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Netflix's Knives Out Deal Was Even More Expensive Than We Thought

Arriving on Netflix in late December and having seen a limited theatrical release, "Glass Onion: A Knives Out Mystery" is one of the most buzzed-about movies of the season. The sequel to director Rian Johnson's delightful "Knives Out," the film once again features Daniel Craig as detective Benoit Blanc alongside an ensemble cast that includes Edward Norton, Kate Hudson, and Kathryn Hahn.

While the first "Knives Out" was released by Lionsgate, "Glass Onion" is a Netflix production — hence the very limited theatrical release — and the streamer paid a pretty penny for it. At first glance, that seems unsurprising. After all, "Knives Out" went on to earn over $300 million at the global box office (via Box Office Mojo). But taking a step back, it's clear that Netflix doesn't make its money at the theater. It's in the business of adding subscribers to its streaming service. In fact, it won't even specify how much "Glass Onion" made during its week-long run in theaters, but estimates circle a $15 million rake-in.

So, just how much did Netflix pay for the privilege of producing "Knives Out" movies, and how much are they betting on that investment? As it turns out, the answer to both questions is more than you might have thought.

Netflix invested nearly half a billion dollars in the Knives Out franchise

As noted by Variety, Netflix paid for director Rian Johnson's "Glass Onion" and a future second "Knives Out" sequel to the tune of $450 million and shelled out an additional $40 million to produce "Glass Onion." Those are interesting figures, not least because of the gulf between them. While $40 million is certainly a lot of money and is in line with costs from the original "Knives Out" (as noted by The Hollywood Reporter), it pales in comparison to other modern budgets for movies of its profile and even withers next to other Netflix productions. For instance, the company spent $200 million on production for its action blockbuster "Red Notice" and a further $200 million on "The Gray Man" (via Slate). And it looks even more like peanuts compared to tentpole franchises like the MCU, which regularly spend upward of $300 million per production. A whodunit flick like "Glass Onion" certainly doesn't carry the same production costs as something like Michael Bay's "6 Underground" ($150 million according to The Hollywood Reporter), but even so, $40 million puts Johnson's more in league with indie films than with other mainstream affairs.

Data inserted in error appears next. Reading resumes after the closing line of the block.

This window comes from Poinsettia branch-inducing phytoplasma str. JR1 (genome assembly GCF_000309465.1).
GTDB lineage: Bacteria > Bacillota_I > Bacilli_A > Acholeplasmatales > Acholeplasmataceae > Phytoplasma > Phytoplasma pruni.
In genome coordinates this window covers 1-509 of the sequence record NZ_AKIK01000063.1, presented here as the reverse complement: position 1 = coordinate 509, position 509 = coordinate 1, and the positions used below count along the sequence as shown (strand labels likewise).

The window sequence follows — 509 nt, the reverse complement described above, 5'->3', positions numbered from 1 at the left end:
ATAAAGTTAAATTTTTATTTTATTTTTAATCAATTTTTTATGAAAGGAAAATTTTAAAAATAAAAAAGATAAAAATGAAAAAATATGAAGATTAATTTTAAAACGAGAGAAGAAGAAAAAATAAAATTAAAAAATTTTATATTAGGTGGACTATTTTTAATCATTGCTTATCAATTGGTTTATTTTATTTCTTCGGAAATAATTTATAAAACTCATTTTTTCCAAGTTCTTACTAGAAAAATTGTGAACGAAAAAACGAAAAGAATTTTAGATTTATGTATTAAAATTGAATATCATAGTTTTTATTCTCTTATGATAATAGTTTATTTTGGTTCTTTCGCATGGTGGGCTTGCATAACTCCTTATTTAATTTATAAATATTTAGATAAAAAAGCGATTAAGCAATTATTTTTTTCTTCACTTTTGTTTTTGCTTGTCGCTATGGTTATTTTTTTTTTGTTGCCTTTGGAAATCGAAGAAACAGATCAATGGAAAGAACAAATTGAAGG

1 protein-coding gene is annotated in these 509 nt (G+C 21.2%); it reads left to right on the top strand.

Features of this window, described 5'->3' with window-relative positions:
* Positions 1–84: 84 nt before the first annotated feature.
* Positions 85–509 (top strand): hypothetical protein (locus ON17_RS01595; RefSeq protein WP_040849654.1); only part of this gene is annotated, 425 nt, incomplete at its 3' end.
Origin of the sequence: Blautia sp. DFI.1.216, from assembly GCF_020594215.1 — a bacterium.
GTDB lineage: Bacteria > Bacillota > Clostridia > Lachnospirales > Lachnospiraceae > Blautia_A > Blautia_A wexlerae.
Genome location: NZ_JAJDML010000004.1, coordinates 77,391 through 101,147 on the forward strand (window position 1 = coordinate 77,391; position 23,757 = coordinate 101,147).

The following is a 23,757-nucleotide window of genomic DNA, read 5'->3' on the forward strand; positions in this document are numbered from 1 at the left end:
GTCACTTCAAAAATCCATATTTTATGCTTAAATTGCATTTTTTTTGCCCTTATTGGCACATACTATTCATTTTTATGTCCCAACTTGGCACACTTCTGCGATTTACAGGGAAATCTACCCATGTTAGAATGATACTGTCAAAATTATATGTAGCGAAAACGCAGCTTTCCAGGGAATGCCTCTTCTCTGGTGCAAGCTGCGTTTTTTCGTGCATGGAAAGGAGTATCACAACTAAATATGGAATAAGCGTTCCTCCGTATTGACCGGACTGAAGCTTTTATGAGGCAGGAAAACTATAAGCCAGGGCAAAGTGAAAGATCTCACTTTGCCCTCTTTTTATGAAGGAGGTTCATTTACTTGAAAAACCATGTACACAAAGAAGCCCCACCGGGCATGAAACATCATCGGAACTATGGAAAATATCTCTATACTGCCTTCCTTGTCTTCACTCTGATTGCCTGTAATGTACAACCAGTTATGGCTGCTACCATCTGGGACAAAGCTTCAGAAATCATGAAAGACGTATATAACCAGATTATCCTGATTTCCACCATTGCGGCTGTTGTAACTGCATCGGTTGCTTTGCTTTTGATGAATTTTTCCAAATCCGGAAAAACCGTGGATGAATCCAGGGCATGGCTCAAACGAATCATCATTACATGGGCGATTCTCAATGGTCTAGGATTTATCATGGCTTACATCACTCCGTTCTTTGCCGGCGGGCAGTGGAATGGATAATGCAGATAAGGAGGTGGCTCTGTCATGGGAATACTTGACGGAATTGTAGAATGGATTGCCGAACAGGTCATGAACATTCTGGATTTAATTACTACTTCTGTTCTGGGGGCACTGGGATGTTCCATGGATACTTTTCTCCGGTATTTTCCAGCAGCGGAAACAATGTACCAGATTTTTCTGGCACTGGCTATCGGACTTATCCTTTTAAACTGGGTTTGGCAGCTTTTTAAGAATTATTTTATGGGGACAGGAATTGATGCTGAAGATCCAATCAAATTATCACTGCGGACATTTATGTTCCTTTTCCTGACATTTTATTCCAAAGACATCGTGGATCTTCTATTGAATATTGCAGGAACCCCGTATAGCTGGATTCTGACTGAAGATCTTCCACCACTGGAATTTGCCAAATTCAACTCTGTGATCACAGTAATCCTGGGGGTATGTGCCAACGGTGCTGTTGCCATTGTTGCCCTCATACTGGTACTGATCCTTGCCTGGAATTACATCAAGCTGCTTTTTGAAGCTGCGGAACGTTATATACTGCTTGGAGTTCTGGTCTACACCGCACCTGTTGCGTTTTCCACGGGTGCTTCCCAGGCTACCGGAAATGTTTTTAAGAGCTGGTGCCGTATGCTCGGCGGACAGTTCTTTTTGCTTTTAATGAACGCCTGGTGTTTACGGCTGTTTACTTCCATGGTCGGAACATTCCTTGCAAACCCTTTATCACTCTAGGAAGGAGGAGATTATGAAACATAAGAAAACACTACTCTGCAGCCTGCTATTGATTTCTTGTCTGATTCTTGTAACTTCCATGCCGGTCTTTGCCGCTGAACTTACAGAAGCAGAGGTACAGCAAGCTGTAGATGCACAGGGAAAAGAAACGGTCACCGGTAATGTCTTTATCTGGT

Then there's that $450 million rights purchase to "Glass Onion" and the yet untitled third film in the "Knives Out" franchise. That's a lot of money for two movies, especially during a time when streaming services are feeling more economic pressure than ever before, and it signals a strong level of confidence from Netflix. The short and limited theatrical release may have drummed up excitement for "Glass Onion," but the streamer is likely hoping to make the bulk of its returns from people opening new Netflix accounts when the film hits its website on December 23.